Louis Zollner was the Danish consul to Newcastle in the early 20th century, and the first president of the Northumberland Chess Association. In 1930, he presented a silver plated trophy featuring a Viking warrior wielding a sword as the county championship trophy. 92 years later, it is still presented annually to the winner of the ‘Zollner’ competition.
|1||2||Wall Tim P||2281||Forest Hall||5||0|
|2||7||Dargan Paul Ag||2114||Tynemouth||4.5||0|
|5||5||Boyd John||2080||South Shields||2||0|
|7||1||Trevelyan Andy J||1893||Jesmond||1||0|
Here is the ‘Chess with the Knight’ article from The Chronicle about this year’s County Championships.
Veteran reclaims County title after 27 years
These days, with the rise of computers and the importance of encyclopaedic opening knowledge, chess is a young person’s game. Look at the main contenders for World Champion Magnus Carlsen’s throne – they’re all under 30, and some are under 20.
At last year’s Northumbria Masters in Gateshead, the top three North East players were all teenagers. James Moreby (Gosforth, 18), Max Turner (Berwick, 18) and Yichen Han (Forest Hall, 13) all left the region shortly afterwards: Moreby to work for Goldman Sachs in London, Turner to study at Warwick University, and Han to attend Magdalene College School in Oxford.
What the young hares leaving does mean, however, is that sometimes it’s the old tortoises who eventually win the race.
An exodus of talent from the North East is nothing new, of course – in chess as in any other activity. Many of us have followed the “Auf Wiedersehen, Pet” route at some time in our lives, moving away from the region in search of better work prospects.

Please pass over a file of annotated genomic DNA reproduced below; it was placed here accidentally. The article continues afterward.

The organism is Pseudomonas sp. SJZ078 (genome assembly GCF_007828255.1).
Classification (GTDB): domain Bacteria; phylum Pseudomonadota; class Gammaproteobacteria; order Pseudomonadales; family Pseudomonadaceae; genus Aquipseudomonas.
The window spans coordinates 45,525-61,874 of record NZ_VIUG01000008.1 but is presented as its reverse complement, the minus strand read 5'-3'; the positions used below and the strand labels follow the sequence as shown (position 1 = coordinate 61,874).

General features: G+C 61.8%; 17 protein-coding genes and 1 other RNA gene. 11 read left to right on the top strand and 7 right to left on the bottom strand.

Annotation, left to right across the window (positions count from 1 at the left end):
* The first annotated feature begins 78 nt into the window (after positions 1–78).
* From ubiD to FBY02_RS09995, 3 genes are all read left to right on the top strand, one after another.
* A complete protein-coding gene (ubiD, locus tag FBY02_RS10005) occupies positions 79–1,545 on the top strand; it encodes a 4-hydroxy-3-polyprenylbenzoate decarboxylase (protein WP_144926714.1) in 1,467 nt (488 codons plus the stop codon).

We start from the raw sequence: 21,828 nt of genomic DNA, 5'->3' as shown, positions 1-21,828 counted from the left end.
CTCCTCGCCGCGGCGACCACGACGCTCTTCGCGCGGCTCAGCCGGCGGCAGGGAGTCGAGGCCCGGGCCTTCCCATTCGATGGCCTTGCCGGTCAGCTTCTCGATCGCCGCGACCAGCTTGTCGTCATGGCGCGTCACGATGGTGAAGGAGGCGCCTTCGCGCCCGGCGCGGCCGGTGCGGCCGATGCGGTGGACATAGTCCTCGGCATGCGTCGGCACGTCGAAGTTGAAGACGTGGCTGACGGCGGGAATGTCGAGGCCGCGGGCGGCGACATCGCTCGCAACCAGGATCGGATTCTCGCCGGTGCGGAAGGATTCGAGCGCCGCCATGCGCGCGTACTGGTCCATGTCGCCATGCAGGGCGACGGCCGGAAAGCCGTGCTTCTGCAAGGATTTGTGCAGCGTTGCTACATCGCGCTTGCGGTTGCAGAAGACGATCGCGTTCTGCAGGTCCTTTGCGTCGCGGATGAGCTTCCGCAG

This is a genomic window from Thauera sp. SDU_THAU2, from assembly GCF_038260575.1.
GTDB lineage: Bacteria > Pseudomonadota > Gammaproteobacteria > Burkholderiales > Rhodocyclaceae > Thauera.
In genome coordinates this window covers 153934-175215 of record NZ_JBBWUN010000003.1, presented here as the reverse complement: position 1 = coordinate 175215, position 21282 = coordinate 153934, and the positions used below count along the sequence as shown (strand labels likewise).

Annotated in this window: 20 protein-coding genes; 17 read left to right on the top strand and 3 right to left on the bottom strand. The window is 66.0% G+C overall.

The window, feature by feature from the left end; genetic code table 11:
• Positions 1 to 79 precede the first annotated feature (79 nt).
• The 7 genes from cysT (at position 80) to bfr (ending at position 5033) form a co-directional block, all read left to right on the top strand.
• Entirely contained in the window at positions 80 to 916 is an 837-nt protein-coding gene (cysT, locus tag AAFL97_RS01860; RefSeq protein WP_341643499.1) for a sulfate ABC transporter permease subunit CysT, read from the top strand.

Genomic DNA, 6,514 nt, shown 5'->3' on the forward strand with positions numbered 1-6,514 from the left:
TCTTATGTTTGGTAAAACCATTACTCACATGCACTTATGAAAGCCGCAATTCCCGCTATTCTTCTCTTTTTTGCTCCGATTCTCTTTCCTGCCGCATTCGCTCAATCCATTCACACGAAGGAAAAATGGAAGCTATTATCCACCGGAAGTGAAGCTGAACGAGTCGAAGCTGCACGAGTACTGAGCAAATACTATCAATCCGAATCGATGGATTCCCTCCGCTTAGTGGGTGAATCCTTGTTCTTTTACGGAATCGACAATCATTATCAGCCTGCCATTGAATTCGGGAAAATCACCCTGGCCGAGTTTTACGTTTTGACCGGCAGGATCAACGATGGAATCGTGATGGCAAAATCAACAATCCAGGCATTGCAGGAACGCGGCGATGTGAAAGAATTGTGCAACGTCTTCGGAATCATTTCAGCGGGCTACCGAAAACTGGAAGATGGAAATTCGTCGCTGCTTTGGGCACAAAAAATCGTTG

One “old wanderer” who returned to the North East a few years ago, Forest Hall’s Tim Wall, has at last been able to reclaim the Northumberland Individual Championship, the Zollner Trophy – after a 27-year wait.
Wall, now 55, won the Zollner three times previously – in 1990-91, 1992-3 and 1994-95 – but in recent years has struggled to play consistently well over an entire season.
This year his luck held, however. With a score of 5/6, Wall finished ahead of Paul Dargan (Tynemouth, 4.5), David Henderson (Tynemouth, 4), David Armbruster (Gosforth, 3), John Boyd (South Shields, 2), Chris Izod (Jesmond, 1.5) and Andy Trevelyan (Jesmond, 1).
In the second section of the County Championship, the Sell, Northumberland Congress organiser Mick Riding (Gosforth) triumphed after a 1.5-0.5 play-off victory against Tynemouth’s John Clarke. Full Sell scores: 1-2 Riding & Clarke (5.5/7); 3 Mark McKay (Gosforth, 5); 4 Steve Burnell (Tynemouth, 4.5); 5-6 Paul Bielby & Eddie Czestochowski (both South Shields, 3.5); 7-8 Stuart Skelsey & Raj Mohindra (both Forest Hall, 3), 9 Anthony Sweeting (South Shields, 2.5); 10 Michael Allen (South Shields, 0).
The clear winner of the third section of the Championships, the Gilroy, was Ian Chester (Gosforth), with 6/7 – one and a half points ahead of the field. Full scores: 2-5 Dave Peardon (South Shields), Kurt Moreby (Gosforth), Ian Rook (Forest Hall), David Simm (Morpeth) on 4.5; 6-9 Kevin Cox (Gateshead), Khaled Makkouk & Bob Heyman (both Gosforth), Andrew Hutchins (Forest Hall) on 4; 10-12 Jeff Baird (Forest Hall), Denise Mosse & Bill Noble (both Gateshead) on 3; 13 Peter Wells (Gateshead) on 2.5; 14-15 Joseph Miller (Leam Lane), Albert Griffiths (Gosforth); 16 Rob Appleby (Leam Lane) 0.5.
This week’s puzzles are all taken from games in the 2021-22 Northumberland County Championships.
Puzzle A: How could Mark McKay (Black, to play) have checkmated in 2 moves?
Puzzle B: How did Tim Wall (White, to play) win here?
Puzzle C: Find the winning sequence for Mick Riding (White, to play).
Puzzle D: What was the killer move for Mick Riding (Black, to play) in the playoff?
A: 1…R5g3+ 2 Kh4 g5 checkmate.
B: 1 Rf6+ Kg8 2 Rg6 1-0.
C: 1 Bxf4 Qd4+ 2 Kh1 Bxf4 3 Ne2 Qxb2 4 Nxf4 wins a piece.
D: 1…Nxd4+! 2 cxd4 (Or 2 Ka3 Re3 anyway, with a winning attack) 2… Re3! wins White’s queen.